In my 15-year journey across tech, I’ve learned that deciding which new venture to join, especially as a founding engineer, is an art in itself. Through my experiences, I’ve distilled essential criteria that I always use to evaluate a startup’s health and its impact on the quality of work life.
Technical Co-founder Presence: Assess if the founder has a technical co-founder. Without one, you may end up performing their duties without appropriate compensation.
Founder’s Venture Experience: Consider whether the startup is the founder’s first venture. Previous successes or failures can impart valuable experience, whereas a first-time founder may face significant learning curves and failures.
@glich.stream How to evaluate a startup before joining it as a founding software engineer. This is years of experience building and working in startups distilled in 7 minutes so that you avoid making painful mistakes. #softwareengineer #programming #coding #codinglife ♬ original sound - Pragmatic Engineer 👨💻
Financial Runway: Evaluate the startup’s financial runway, i.e., how many months it can operate before running out of funds. A good startup should have a sufficient runway, ideally up to two years, to reach product-market fit.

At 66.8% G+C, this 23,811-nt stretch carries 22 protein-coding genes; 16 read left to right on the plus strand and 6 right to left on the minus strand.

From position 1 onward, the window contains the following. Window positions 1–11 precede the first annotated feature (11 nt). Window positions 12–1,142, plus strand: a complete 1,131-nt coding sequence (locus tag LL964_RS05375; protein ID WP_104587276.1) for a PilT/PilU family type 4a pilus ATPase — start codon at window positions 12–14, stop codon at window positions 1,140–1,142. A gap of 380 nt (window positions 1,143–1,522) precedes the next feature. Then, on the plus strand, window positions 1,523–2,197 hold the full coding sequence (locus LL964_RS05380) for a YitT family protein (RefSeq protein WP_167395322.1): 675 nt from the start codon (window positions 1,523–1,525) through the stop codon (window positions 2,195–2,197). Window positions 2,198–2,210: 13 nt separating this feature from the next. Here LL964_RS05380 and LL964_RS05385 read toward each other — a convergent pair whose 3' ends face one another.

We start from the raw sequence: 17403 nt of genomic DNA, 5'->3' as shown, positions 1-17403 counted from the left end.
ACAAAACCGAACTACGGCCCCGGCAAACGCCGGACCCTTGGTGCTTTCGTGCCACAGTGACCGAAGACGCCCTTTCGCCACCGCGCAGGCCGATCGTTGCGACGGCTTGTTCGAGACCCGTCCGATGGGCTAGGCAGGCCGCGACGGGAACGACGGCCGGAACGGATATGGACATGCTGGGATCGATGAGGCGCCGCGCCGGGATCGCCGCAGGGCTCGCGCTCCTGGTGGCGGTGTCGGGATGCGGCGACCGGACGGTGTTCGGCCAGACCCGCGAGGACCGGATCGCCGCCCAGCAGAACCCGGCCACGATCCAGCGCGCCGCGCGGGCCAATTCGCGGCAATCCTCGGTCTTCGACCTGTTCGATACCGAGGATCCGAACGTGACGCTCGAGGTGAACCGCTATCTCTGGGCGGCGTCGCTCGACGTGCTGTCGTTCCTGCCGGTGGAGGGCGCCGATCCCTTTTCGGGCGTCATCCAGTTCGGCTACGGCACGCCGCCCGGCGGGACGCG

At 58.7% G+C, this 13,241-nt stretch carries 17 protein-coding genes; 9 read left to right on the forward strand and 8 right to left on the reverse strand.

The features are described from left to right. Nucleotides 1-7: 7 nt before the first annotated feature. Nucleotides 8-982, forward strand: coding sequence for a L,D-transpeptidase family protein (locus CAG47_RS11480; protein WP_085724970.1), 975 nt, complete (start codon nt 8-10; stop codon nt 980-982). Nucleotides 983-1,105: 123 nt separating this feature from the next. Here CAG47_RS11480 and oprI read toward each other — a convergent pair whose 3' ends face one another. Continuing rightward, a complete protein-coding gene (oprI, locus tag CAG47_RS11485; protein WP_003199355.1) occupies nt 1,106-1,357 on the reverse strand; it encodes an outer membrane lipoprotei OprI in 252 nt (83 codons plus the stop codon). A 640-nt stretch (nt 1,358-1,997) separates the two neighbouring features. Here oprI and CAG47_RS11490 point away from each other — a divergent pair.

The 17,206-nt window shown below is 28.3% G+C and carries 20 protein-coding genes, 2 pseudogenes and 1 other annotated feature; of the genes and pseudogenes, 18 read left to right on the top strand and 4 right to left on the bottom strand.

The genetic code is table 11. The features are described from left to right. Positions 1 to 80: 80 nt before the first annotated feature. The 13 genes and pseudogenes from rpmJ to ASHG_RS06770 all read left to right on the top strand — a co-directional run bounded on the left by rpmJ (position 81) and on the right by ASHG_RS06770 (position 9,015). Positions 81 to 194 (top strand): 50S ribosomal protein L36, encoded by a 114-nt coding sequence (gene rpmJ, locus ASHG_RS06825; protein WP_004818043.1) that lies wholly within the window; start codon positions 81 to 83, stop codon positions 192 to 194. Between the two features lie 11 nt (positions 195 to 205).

Founder-Investor Relationship: Investigate the relationship between the founders and their investors. A bad relationship can create internal friction and distract from achieving product-market fit.
Startup’s Funding Source: Understand how the startup is financing its operations. Founders using personal savings may be more risk-averse and controlling, whereas external funding might lessen the pressure.
Founder’s Industry Relevance: Check if the founders have experience in the industry of their startup. Lack of industry knowledge can lead to misjudging the market and the viability of the solution.
Perception of Engineering: Gauge how the founder perceives engineering work. Some may undervalue it or consider outsourcing it, while others might overemphasize it at the expense of business outcomes.
Shadow Stakeholders: Look out for hidden stakeholders who may influence decision-making, limiting the founder’s ability to effect positive changes quickly.
Presence of Advisors: Be wary of founders surrounded by numerous advisors, as their advice may be generic and not actionable, showing a lack of commitment to the startup’s specific challenges.
Founder’s Management Style: Consider if the founder is a micromanager, which can lead to focusing on trivial details over more critical aspects like product development and market fit.